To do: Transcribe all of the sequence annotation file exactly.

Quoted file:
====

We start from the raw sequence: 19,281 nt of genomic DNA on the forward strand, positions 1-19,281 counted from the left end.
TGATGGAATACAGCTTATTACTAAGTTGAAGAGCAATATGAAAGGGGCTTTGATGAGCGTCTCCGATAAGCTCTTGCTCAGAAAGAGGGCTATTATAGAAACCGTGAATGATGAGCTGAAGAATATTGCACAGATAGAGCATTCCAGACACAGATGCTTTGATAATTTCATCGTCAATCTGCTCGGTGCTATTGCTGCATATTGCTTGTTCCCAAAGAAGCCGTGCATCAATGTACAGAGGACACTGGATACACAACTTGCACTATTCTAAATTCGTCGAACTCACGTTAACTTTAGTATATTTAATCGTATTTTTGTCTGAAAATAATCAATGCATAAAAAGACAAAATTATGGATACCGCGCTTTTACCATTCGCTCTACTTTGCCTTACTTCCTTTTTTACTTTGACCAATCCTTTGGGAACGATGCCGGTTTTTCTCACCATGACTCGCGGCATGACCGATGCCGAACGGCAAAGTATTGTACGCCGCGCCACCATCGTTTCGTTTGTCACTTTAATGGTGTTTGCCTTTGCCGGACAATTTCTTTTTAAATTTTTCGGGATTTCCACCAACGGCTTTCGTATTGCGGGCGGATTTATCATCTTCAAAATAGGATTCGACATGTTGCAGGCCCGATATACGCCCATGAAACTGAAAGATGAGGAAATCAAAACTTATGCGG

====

We start from the raw sequence: 19,281 nt of genomic DNA on the forward strand, positions 1-19,281 counted from the left end.
TGATGGAATACAGCTTATTACTAAGTTGAAGAGCAATATGAAAGGGGCTTTGATGAGCGTCTCCGATAAGCTCTTGCTCAGAAAGAGGGCTATTATAGAAACCGTGAATGATGAGCTGAAGAATATTGCACAGATAGAGCATTCCAGACACAGATGCTTTGATAATTTCATCGTCAATCTGCTCGGTGCTATTGCTGCATATTGCTTGTTCCCAAAGAAGCCGTGCATCAATGTACAGAGGACACTGGATACACAACTTGCACTATTCTAAATTCGTCGAACTCACGTTAACTTTAGTATATTTAATCGTATTTTTGTCTGAAAATAATCAATGCATAAAAAGACAAAATTATGGATACCGCGCTTTTACCATTCGCTCTACTTTGCCTTACTTCCTTTTTTACTTTGACCAATCCTTTGGGAACGATGCCGGTTTTTCTCACCATGACTCGCGGCATGACCGATGCCGAACGGCAAAGTATTGTACGCCGCGCCACCATCGTTTCGTTTGTCACTTTAATGGTGTTTGCCTTTGCCGGACAATTTCTTTTTAAATTTTTCGGGATTTCCACCAACGGCTTTCGTATTGCGGGCGGATTTATCATCTTCAAAATAGGATTCGACATGTTGCAGGCCCGATATACGCCCATGAAACTGAAAGATGAGGAAATCAAAACTTATGCGG